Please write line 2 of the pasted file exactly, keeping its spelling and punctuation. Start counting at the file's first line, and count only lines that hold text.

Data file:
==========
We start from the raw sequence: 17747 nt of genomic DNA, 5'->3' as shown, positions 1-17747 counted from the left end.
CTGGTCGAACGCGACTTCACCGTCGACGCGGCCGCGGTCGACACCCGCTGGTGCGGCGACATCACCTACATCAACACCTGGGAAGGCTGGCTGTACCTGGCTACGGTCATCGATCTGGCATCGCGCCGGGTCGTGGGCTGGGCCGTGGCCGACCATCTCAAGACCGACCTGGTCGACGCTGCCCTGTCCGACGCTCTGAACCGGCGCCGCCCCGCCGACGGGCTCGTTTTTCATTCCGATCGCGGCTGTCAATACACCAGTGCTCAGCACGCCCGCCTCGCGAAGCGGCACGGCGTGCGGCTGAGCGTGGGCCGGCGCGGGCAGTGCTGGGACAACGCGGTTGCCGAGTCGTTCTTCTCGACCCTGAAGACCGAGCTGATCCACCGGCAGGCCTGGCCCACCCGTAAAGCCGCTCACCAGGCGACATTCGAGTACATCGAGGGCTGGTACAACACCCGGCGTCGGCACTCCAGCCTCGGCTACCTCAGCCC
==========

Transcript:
CTGGTCGAACGCGACTTCACCGTCGACGCGGCCGCGGTCGACACCCGCTGGTGCGGCGACATCACCTACATCAACACCTGGGAAGGCTGGCTGTACCTGGCTACGGTCATCGATCTGGCATCGCGCCGGGTCGTGGGCTGGGCCGTGGCCGACCATCTCAAGACCGACCTGGTCGACGCTGCCCTGTCCGACGCTCTGAACCGGCGCCGCCCCGCCGACGGGCTCGTTTTTCATTCCGATCGCGGCTGTCAATACACCAGTGCTCAGCACGCCCGCCTCGCGAAGCGGCACGGCGTGCGGCTGAGCGTGGGCCGGCGCGGGCAGTGCTGGGACAACGCGGTTGCCGAGTCGTTCTTCTCGACCCTGAAGACCGAGCTGATCCACCGGCAGGCCTGGCCCACCCGTAAAGCCGCTCACCAGGCGACATTCGAGTACATCGAGGGCTGGTACAACACCCGGCGTCGGCACTCCAGCCTCGGCTACCTCAGCCC